Heritage barn

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An example of a heritage barn photographed for the Historic American Building Survey (HABS), the T. A. Leonard Barn, Old Moscow Highway, Pullman, Whitman County, WA HABS WASH,38-PULL.V,1-5

A Heritage Barn or "Historic Barn" is a barn in the United States that is deemed a cultural resource due to its unique historic character. The determination of "heritage barn" status is a generalized term that some have used to describe historic barns and historic farm properties that are listed on the National Register for Historic Places using the criteria set forth by the Secretary of the Interior. As with all Historic Preservation efforts, heritage barns are encouraged, but not required, to be working buildings.


Because barns vary widely in style, size, materials, purpose and architecture, most legal definitions remain open ended. A few U.S. states have legislation defining heritage barns. One legal definition of Heritage Barns comes from Washington State. The Substitute House Bill 2115 from the 2007 Regular Legislative Session defined Heritage Barns as:

any large agricultural outbuilding used to house animals, crops, or farm equipment, that is over fifty years old and has been determined by the department to:
(a) Be eligible for listing on the Washington heritage register or the national register of historic places; or
(b) have been listed on a local historic register and approved by the advisory council.
In addition to barns, "heritage barn" includes agricultural resources such as milk houses, sheds, silos, or other outbuildings, that are historically associated with the working life of the farm or ranch, if these outbuildings are on the same property as a heritage barn.[1]

The purpose of this bill was to establish a Heritage Barn Preservation Grant Program, administered through the Washington State Department of Archaeology and Historic Preservation.[2]

American standards of preservation generally require that a building, structure, or object be 50 years or older before it may be considered historic; however, resources that have earned cultural significance within the last 50 years may also be eligible for listing on the National Register of Historic Places.[citation needed]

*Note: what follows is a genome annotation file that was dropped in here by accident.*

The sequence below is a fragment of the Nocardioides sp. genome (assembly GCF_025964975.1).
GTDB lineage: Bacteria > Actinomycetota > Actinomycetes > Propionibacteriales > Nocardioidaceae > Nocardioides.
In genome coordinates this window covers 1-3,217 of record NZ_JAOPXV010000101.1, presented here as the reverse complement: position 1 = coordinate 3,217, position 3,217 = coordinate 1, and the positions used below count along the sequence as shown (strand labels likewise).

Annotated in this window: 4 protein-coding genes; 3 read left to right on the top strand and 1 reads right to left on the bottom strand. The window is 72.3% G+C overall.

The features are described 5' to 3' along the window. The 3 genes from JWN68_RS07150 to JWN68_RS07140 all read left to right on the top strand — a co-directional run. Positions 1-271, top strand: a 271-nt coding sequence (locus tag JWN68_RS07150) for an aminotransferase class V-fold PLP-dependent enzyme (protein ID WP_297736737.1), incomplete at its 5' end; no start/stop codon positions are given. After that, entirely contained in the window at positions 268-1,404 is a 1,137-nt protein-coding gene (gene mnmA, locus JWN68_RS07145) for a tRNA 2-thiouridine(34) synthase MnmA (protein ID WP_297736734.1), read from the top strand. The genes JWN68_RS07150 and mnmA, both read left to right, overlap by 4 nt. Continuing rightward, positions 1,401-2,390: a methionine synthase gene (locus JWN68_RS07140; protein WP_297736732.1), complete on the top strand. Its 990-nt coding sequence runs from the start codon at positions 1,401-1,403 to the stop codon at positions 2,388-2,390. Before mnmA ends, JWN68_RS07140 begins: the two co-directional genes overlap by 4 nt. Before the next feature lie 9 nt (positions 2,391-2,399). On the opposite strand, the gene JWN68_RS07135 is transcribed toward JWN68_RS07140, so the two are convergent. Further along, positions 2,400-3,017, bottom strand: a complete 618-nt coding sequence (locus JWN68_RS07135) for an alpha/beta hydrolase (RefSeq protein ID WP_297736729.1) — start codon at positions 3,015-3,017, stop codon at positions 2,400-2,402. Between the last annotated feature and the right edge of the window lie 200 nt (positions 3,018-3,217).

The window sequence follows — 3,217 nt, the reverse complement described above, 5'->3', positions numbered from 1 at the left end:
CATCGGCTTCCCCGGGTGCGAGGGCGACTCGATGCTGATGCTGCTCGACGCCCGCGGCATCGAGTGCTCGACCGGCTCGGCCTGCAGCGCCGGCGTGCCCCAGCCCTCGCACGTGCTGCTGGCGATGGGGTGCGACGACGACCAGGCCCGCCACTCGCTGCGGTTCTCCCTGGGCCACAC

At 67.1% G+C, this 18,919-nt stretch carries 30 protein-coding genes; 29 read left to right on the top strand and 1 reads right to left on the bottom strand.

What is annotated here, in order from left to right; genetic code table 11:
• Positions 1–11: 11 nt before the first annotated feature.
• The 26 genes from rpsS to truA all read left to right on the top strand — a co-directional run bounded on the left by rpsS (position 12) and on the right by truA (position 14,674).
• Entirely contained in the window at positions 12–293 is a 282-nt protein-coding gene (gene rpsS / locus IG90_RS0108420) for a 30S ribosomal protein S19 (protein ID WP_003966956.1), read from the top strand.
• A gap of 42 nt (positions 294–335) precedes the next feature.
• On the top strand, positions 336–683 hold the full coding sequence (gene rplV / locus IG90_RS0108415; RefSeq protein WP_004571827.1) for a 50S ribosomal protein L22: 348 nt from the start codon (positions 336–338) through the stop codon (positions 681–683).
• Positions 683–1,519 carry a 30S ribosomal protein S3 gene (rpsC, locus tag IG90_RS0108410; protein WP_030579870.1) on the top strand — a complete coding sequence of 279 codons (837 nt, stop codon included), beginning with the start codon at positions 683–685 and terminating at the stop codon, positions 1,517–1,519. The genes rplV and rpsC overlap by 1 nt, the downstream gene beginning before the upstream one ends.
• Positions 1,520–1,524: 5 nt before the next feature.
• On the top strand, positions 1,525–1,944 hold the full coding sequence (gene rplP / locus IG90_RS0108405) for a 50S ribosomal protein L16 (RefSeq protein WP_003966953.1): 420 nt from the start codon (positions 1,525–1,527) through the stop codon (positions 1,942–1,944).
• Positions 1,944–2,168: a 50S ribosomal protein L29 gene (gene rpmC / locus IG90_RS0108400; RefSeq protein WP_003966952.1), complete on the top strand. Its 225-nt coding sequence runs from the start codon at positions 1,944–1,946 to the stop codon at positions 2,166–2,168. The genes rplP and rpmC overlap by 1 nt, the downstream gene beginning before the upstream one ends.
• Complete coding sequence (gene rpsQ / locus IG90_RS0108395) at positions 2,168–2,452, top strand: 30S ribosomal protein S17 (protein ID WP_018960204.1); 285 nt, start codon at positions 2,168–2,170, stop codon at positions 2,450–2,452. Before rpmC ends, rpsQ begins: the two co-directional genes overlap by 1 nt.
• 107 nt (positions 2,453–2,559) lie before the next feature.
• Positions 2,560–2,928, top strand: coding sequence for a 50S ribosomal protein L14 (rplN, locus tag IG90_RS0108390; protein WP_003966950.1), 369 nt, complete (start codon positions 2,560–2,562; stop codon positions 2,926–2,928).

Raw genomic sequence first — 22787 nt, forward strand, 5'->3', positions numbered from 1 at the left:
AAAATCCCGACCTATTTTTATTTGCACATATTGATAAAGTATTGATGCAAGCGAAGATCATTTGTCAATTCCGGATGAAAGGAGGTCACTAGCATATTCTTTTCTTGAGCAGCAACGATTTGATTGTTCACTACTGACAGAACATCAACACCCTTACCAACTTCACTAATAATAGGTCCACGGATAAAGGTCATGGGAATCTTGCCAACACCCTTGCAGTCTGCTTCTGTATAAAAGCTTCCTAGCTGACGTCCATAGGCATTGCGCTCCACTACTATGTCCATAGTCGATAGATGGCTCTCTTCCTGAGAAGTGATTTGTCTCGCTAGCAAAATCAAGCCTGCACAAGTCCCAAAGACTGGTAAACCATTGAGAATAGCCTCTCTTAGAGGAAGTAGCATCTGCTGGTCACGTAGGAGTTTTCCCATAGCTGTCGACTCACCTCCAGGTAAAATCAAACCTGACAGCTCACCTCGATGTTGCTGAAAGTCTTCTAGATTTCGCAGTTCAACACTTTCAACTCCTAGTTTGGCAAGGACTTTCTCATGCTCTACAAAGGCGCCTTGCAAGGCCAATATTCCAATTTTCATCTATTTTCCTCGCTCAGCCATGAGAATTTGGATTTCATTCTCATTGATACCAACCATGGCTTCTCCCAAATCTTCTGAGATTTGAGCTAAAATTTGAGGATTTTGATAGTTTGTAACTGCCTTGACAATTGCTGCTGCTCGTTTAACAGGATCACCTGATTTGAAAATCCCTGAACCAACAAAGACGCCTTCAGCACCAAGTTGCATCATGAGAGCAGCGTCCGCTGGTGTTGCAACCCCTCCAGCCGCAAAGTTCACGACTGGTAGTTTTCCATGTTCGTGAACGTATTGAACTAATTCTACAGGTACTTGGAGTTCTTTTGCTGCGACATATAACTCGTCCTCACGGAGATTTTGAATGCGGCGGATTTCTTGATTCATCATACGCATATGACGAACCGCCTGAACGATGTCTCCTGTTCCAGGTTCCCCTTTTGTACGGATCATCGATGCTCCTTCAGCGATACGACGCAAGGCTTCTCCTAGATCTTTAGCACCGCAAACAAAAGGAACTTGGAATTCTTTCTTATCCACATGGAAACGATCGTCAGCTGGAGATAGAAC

Preservation Status[edit]


In the United States, historic barns are often part of a larger preservation effort, and each state deals with them as they do other historic properties like bridges, courthouses, and various sites of cultural significance - through their State Historic Preservation Office and various historic preservation programs at both the state and local levels. However, there are cases of concentrated preservation efforts aimed at protecting historic agricultural resources. The National Barn Alliance, a non-profit group that aims to preserve and protect America's historic barns and rural heritage, maintains a state-by-state guide that details many such efforts.[3]

One specific example of a statewide register specifically for heritage barns is found in Washington State Heritage Barn Register through the state Department of Archaeology and Historic Preservation, created by their legislature in 2007.[citation needed] The Heritage Barn Register was a response to the preliminary findings of a Heritage Barn Survey conducted in 2007, which found an enormous inventory of historic barns, including many with physical needs.[4] In 2007 alone, 292 Heritage Barns were listed on this special register.[4]

Preservation Grants[edit]

In some states, funding is available to heritage barns through Preservation grant programs administered through State Historic Preservation Offices, including the Preserve America grants program, the Save America's Treasures grants program, as well as individual state preservation grants. Increasingly, state's provide or have provided funding specifically for heritage barns; however, funding assistance for privately owned historic barns remains primarily the responsibility of the property owner. Currently, Washington, Connecticut, Vermont, New Hampshire, Iowa, Montana, Maryland and Michigan provide grants in various forms.[4]

Some state and local barn preservation groups, like the Iowa Barn Foundation,[5] Kansas Barn Alliance,[6] Michigan Barn Preservation Network,[7] and the Preservation Trust of Vermont have[8] distributed small grants to assist in obtaining skilled and experienced barn contractors to aid in barn preservation.

See also[edit]